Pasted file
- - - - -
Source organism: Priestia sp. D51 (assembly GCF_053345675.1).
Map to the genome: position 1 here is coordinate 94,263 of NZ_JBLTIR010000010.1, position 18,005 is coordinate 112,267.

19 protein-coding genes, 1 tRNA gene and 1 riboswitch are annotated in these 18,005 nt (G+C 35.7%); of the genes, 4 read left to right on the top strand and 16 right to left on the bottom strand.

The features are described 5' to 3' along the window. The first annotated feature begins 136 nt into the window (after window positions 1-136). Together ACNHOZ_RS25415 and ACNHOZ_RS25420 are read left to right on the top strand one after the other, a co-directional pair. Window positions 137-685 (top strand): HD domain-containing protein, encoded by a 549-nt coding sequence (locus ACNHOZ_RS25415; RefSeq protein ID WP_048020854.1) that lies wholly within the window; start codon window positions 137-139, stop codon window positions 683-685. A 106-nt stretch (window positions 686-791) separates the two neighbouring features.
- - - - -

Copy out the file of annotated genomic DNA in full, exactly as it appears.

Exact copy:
Source organism: Priestia sp. D51 (assembly GCF_053345675.1).
Map to the genome: position 1 here is coordinate 94,263 of NZ_JBLTIR010000010.1, position 18,005 is coordinate 112,267.

19 protein-coding genes, 1 tRNA gene and 1 riboswitch are annotated in these 18,005 nt (G+C 35.7%); of the genes, 4 read left to right on the top strand and 16 right to left on the bottom strand.

The features are described 5' to 3' along the window. The first annotated feature begins 136 nt into the window (after window positions 1-136). Together ACNHOZ_RS25415 and ACNHOZ_RS25420 are read left to right on the top strand one after the other, a co-directional pair. Window positions 137-685 (top strand): HD domain-containing protein, encoded by a 549-nt coding sequence (locus ACNHOZ_RS25415; RefSeq protein ID WP_048020854.1) that lies wholly within the window; start codon window positions 137-139, stop codon window positions 683-685. A 106-nt stretch (window positions 686-791) separates the two neighbouring features.